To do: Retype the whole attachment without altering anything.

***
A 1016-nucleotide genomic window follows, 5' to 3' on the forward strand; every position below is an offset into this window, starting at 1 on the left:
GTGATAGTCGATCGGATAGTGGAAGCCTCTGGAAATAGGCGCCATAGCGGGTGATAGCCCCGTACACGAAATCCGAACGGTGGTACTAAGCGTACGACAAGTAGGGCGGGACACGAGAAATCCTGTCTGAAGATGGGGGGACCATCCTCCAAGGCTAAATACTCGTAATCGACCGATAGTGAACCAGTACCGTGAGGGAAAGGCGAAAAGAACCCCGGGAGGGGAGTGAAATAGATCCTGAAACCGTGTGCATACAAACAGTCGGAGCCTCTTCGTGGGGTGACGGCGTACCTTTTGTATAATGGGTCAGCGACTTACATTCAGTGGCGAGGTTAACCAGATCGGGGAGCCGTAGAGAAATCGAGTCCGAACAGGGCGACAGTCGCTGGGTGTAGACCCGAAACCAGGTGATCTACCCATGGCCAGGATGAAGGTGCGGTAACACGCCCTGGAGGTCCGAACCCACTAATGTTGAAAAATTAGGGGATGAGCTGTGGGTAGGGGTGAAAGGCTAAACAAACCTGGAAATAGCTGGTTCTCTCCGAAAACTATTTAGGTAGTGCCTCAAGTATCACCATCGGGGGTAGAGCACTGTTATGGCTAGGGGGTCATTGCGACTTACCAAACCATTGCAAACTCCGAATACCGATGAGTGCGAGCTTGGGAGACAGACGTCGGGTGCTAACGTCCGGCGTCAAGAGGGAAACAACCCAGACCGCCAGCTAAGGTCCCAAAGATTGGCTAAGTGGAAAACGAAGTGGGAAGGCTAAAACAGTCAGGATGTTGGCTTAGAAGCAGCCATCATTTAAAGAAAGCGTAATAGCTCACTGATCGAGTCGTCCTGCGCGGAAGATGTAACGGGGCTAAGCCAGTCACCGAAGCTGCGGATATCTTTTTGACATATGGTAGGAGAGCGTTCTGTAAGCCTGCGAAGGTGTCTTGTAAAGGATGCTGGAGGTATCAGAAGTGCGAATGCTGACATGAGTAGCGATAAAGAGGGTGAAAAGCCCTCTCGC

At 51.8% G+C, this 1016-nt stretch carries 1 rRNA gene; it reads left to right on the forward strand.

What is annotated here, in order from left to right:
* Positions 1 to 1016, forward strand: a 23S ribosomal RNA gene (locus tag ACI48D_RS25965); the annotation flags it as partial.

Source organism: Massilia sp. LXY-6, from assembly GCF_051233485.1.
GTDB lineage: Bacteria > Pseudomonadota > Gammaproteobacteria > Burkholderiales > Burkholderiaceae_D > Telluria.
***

A 1016-nucleotide genomic window follows, 5' to 3' on the forward strand; every position below is an offset into this window, starting at 1 on the left:
GTGATAGTCGATCGGATAGTGGAAGCCTCTGGAAATAGGCGCCATAGCGGGTGATAGCCCCGTACACGAAATCCGAACGGTGGTACTAAGCGTACGACAAGTAGGGCGGGACACGAGAAATCCTGTCTGAAGATGGGGGGACCATCCTCCAAGGCTAAATACTCGTAATCGACCGATAGTGAACCAGTACCGTGAGGGAAAGGCGAAAAGAACCCCGGGAGGGGAGTGAAATAGATCCTGAAACCGTGTGCATACAAACAGTCGGAGCCTCTTCGTGGGGTGACGGCGTACCTTTTGTATAATGGGTCAGCGACTTACATTCAGTGGCGAGGTTAACCAGATCGGGGAGCCGTAGAGAAATCGAGTCCGAACAGGGCGACAGTCGCTGGGTGTAGACCCGAAACCAGGTGATCTACCCATGGCCAGGATGAAGGTGCGGTAACACGCCCTGGAGGTCCGAACCCACTAATGTTGAAAAATTAGGGGATGAGCTGTGGGTAGGGGTGAAAGGCTAAACAAACCTGGAAATAGCTGGTTCTCTCCGAAAACTATTTAGGTAGTGCCTCAAGTATCACCATCGGGGGTAGAGCACTGTTATGGCTAGGGGGTCATTGCGACTTACCAAACCATTGCAAACTCCGAATACCGATGAGTGCGAGCTTGGGAGACAGACGTCGGGTGCTAACGTCCGGCGTCAAGAGGGAAACAACCCAGACCGCCAGCTAAGGTCCCAAAGATTGGCTAAGTGGAAAACGAAGTGGGAAGGCTAAAACAGTCAGGATGTTGGCTTAGAAGCAGCCATCATTTAAAGAAAGCGTAATAGCTCACTGATCGAGTCGTCCTGCGCGGAAGATGTAACGGGGCTAAGCCAGTCACCGAAGCTGCGGATATCTTTTTGACATATGGTAGGAGAGCGTTCTGTAAGCCTGCGAAGGTGTCTTGTAAAGGATGCTGGAGGTATCAGAAGTGCGAATGCTGACATGAGTAGCGATAAAGAGGGTGAAAAGCCCTCTCGC

At 51.8% G+C, this 1016-nt stretch carries 1 rRNA gene; it reads left to right on the forward strand.

What is annotated here, in order from left to right:
* Positions 1 to 1016, forward strand: a 23S ribosomal RNA gene (locus tag ACI48D_RS25965); the annotation flags it as partial.

Source organism: Massilia sp. LXY-6, from assembly GCF_051233485.1.
GTDB lineage: Bacteria > Pseudomonadota > Gammaproteobacteria > Burkholderiales > Burkholderiaceae_D > Telluria.